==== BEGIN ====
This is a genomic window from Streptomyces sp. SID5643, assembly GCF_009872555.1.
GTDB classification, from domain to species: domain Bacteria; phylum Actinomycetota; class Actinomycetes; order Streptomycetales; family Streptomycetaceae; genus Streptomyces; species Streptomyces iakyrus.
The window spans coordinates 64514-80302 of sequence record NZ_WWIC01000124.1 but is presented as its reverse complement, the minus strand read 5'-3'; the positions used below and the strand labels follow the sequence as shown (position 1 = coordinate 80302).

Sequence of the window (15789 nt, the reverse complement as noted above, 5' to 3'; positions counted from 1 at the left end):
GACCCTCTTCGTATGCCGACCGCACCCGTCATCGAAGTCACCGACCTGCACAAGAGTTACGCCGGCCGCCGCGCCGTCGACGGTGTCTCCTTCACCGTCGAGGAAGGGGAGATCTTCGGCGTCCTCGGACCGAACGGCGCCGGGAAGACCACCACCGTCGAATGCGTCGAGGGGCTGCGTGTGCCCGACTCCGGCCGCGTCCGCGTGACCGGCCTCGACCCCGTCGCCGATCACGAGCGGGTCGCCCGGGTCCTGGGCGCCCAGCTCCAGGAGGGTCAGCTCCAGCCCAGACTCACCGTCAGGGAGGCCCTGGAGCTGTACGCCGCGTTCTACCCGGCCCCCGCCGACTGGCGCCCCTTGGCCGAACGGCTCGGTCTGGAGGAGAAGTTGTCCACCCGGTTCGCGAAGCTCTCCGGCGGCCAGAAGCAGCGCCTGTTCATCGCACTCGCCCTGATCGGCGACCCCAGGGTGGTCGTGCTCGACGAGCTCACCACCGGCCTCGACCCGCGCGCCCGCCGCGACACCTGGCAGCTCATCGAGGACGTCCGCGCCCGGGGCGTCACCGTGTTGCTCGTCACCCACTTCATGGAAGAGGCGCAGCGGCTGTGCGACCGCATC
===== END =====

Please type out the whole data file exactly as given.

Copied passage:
This is a genomic window from Streptomyces sp. SID5643, assembly GCF_009872555.1.
GTDB classification, from domain to species: domain Bacteria; phylum Actinomycetota; class Actinomycetes; order Streptomycetales; family Streptomycetaceae; genus Streptomyces; species Streptomyces iakyrus.
The window spans coordinates 64514-80302 of sequence record NZ_WWIC01000124.1 but is presented as its reverse complement, the minus strand read 5'-3'; the positions used below and the strand labels follow the sequence as shown (position 1 = coordinate 80302).

Sequence of the window (15789 nt, the reverse complement as noted above, 5' to 3'; positions counted from 1 at the left end):
GACCCTCTTCGTATGCCGACCGCACCCGTCATCGAAGTCACCGACCTGCACAAGAGTTACGCCGGCCGCCGCGCCGTCGACGGTGTCTCCTTCACCGTCGAGGAAGGGGAGATCTTCGGCGTCCTCGGACCGAACGGCGCCGGGAAGACCACCACCGTCGAATGCGTCGAGGGGCTGCGTGTGCCCGACTCCGGCCGCGTCCGCGTGACCGGCCTCGACCCCGTCGCCGATCACGAGCGGGTCGCCCGGGTCCTGGGCGCCCAGCTCCAGGAGGGTCAGCTCCAGCCCAGACTCACCGTCAGGGAGGCCCTGGAGCTGTACGCCGCGTTCTACCCGGCCCCCGCCGACTGGCGCCCCTTGGCCGAACGGCTCGGTCTGGAGGAGAAGTTGTCCACCCGGTTCGCGAAGCTCTCCGGCGGCCAGAAGCAGCGCCTGTTCATCGCACTCGCCCTGATCGGCGACCCCAGGGTGGTCGTGCTCGACGAGCTCACCACCGGCCTCGACCCGCGCGCCCGCCGCGACACCTGGCAGCTCATCGAGGACGTCCGCGCCCGGGGCGTCACCGTGTTGCTCGTCACCCACTTCATGGAAGAGGCGCAGCGGCTGTGCGACCGCATC